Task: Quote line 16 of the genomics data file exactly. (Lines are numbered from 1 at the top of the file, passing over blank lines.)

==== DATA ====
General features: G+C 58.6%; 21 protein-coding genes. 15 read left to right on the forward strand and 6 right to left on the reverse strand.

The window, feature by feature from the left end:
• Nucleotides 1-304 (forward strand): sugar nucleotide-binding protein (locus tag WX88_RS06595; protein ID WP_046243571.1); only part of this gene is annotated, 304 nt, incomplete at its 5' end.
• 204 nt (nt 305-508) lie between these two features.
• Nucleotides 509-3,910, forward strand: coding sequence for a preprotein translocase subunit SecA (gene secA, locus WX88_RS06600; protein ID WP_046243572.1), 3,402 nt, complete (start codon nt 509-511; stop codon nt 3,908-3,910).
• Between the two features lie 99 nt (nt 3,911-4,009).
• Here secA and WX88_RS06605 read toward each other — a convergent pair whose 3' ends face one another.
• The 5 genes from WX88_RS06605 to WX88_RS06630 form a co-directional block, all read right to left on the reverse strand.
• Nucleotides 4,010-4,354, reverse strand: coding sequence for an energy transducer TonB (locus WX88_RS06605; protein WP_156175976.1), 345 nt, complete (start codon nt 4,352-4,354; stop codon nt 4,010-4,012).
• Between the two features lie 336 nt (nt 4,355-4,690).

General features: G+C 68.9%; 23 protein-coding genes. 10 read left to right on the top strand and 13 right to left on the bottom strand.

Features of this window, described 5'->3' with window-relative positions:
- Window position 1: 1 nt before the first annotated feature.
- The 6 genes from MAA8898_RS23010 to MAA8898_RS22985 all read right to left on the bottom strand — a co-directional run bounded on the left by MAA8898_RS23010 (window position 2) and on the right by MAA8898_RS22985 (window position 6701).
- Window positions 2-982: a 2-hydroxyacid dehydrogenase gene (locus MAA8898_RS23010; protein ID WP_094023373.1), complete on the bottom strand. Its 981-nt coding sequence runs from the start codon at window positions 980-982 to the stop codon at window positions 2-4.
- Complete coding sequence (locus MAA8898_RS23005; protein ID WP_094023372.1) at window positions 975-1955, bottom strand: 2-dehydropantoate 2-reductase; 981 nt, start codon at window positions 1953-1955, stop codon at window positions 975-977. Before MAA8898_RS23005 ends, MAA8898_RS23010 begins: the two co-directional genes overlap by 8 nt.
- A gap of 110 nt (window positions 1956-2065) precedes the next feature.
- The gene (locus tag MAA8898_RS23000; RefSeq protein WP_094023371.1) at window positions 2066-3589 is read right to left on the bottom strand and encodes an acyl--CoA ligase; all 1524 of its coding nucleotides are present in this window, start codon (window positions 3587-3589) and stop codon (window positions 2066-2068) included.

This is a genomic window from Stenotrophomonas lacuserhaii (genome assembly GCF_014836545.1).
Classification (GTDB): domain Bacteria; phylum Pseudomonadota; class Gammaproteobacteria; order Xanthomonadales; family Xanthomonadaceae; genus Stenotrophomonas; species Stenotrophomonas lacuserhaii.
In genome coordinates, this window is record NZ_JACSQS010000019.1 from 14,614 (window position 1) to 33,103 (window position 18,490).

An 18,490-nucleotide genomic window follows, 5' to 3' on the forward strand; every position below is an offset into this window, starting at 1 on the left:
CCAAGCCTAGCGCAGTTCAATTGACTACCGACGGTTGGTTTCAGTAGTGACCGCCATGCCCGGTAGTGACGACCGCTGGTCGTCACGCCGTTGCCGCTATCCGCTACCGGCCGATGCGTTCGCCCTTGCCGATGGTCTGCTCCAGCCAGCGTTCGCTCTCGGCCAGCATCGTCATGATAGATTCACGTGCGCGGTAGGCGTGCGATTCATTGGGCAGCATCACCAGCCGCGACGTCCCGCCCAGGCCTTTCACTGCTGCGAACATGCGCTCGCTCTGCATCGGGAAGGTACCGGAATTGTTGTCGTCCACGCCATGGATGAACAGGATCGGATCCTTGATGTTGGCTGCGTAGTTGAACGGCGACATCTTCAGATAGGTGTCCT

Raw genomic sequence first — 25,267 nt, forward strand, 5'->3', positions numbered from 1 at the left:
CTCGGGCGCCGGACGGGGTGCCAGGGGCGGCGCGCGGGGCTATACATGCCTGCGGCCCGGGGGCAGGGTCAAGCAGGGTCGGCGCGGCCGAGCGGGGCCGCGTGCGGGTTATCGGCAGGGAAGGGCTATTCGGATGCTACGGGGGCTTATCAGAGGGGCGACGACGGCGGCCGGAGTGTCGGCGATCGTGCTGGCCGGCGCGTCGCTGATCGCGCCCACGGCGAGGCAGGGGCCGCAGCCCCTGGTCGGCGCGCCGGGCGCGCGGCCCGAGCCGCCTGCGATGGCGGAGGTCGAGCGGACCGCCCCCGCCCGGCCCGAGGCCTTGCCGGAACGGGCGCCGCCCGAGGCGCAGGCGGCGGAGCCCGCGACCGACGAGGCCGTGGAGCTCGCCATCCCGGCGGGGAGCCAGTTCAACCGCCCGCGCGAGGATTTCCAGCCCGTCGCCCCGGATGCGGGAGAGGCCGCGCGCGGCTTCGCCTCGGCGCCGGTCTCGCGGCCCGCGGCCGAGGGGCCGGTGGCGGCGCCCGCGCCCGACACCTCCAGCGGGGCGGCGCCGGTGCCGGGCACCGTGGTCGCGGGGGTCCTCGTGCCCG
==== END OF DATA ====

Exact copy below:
- Complete coding sequence (locus MAA8898_RS23005; protein ID WP_094023372.1) at window positions 975-1955, bottom strand: 2-dehydropantoate 2-reductase; 981 nt, start codon at window positions 1953-1955, stop codon at window positions 975-977. Before MAA8898_RS23005 ends, MAA8898_RS23010 begins: the two co-directional genes overlap by 8 nt.